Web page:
A member has reported an incident in which a crew member fell over a trip hazard on deck and broke both elbows as a result. The incident occurred on a vessel in dock. The injured person was walking towards the stern area to assist the other team members with the next task. En route, he attempted to step over a cargo strap. His foot caught on the strap; he tripped, lost balance and fell forwards, hitting the deck. He instinctively raised his arms in an attempt to lessen the impact of the fall, which resulted in him sustaining two broken elbows.
Our member’s investigation revealed the following:
- There were no barriers in place or marker tape to highlight the hazard. Additionally, there was a safe route around the hazard which could have been taken;
- Although trip hazards, generally, were highlighted in the Risk Assessment and in the Toolbox Talk, this hazard was not highlighted individually;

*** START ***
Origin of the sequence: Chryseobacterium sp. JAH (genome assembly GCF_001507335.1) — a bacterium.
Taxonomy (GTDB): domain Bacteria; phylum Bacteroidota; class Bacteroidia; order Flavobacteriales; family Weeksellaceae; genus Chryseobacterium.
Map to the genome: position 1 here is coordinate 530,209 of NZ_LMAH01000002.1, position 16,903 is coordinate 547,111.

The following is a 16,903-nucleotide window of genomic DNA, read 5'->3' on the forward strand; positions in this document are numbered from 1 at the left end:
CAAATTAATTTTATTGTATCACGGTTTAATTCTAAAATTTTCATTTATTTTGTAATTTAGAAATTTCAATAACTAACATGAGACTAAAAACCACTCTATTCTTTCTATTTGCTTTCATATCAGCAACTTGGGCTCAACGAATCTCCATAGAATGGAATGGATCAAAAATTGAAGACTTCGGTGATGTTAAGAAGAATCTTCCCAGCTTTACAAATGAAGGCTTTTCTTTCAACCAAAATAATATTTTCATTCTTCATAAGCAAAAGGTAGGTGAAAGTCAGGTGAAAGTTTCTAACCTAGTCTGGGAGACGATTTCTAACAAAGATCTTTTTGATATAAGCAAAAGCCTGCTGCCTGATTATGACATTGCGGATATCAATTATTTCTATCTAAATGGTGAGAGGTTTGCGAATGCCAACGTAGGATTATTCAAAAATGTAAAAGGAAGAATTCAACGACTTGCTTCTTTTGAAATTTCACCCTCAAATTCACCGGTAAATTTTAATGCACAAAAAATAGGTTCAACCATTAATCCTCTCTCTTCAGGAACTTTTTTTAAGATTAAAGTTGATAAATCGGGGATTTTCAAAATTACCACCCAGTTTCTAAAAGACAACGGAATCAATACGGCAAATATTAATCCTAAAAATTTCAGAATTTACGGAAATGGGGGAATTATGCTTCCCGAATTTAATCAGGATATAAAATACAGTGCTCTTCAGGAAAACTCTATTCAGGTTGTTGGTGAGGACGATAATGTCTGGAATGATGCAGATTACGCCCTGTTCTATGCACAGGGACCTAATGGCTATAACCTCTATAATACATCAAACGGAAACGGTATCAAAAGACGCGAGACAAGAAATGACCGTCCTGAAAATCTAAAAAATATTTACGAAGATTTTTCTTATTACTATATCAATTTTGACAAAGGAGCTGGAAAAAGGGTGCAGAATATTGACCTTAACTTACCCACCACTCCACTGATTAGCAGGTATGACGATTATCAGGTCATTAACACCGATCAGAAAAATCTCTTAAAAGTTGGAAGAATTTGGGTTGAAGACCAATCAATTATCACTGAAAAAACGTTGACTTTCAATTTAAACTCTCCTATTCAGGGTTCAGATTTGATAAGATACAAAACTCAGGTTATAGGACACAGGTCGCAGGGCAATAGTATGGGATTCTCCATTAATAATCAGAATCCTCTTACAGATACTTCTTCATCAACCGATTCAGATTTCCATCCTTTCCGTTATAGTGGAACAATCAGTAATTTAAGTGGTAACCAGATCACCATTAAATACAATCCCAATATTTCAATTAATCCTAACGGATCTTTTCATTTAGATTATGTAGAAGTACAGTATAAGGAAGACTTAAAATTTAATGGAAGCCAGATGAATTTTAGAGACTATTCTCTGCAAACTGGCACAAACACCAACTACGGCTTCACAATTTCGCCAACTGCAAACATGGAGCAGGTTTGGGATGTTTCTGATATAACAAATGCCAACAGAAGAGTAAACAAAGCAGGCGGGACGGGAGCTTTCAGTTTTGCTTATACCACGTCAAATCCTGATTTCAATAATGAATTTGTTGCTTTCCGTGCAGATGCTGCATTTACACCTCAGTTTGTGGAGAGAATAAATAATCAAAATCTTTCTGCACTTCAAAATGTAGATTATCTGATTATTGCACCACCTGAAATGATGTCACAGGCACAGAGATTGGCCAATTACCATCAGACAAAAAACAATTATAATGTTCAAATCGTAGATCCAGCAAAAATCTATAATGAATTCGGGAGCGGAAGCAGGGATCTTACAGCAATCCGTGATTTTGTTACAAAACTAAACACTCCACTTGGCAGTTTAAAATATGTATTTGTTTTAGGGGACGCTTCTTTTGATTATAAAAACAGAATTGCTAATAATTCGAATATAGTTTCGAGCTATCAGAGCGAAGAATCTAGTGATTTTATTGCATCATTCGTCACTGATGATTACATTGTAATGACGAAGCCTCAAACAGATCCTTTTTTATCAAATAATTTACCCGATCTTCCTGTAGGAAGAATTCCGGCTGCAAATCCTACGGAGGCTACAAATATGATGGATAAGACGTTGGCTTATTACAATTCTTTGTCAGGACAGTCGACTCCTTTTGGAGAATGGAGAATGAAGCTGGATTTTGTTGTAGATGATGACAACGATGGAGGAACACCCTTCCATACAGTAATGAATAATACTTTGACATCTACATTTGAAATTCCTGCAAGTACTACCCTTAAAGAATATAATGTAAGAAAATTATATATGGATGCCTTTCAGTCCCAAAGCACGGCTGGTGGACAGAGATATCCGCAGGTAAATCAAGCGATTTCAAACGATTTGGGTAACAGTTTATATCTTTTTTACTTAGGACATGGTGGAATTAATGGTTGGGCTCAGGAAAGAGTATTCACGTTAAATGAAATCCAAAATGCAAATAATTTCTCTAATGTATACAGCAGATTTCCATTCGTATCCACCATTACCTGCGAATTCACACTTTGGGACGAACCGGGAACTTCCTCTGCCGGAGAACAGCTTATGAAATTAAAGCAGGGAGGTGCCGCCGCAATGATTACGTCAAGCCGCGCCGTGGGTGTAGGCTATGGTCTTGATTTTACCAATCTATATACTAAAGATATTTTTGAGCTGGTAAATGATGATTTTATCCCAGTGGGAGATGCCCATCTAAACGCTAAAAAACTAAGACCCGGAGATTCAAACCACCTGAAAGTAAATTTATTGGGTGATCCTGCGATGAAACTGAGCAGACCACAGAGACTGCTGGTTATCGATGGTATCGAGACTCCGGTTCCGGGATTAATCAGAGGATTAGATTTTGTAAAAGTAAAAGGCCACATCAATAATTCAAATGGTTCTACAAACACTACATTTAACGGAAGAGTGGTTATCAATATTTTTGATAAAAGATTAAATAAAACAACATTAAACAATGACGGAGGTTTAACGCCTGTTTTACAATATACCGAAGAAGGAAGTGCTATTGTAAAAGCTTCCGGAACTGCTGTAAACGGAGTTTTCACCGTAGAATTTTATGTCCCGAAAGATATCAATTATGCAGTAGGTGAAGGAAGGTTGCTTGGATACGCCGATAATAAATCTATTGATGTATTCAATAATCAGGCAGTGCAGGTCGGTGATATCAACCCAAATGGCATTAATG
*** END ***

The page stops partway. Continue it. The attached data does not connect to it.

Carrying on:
- Notwithstanding the lack of barriers and with a safe alternative route available, this incident included behavioural based safety characteristics, with two crew members choosing to step over the cargo strap, rather than take the safe route. A second crew member stepped over the strap, just before the injured person did, and was uninjured. Lack of an accident/incident does not demonstrate adequate control.
Our member noted the following lessons:
- There were numerous failures, omissions and deliberate actions that led to the incident:
- Inadequate planning/risk assessment – without a cordon or other appropriate barriers/markers, this hazard presented an obvious risk, which was not specifically identified. Failure to adequately identify all hazards can result in accidents
- Inadequate safety controls/warning signs
- Lack of awareness/perception of risk
- Lack of attention/due care/poor work practice
- Poor decision-making/judgement
- Lack of adequate Toolbox Talk, Risk Assessment and Hazard Identification.
Crews should remember that even hazards that seem to present a trivial risk can result in serious injury, unless they are adequately controlled.
Members may wish to refer to the following similar incident (key words: tripped, deck):
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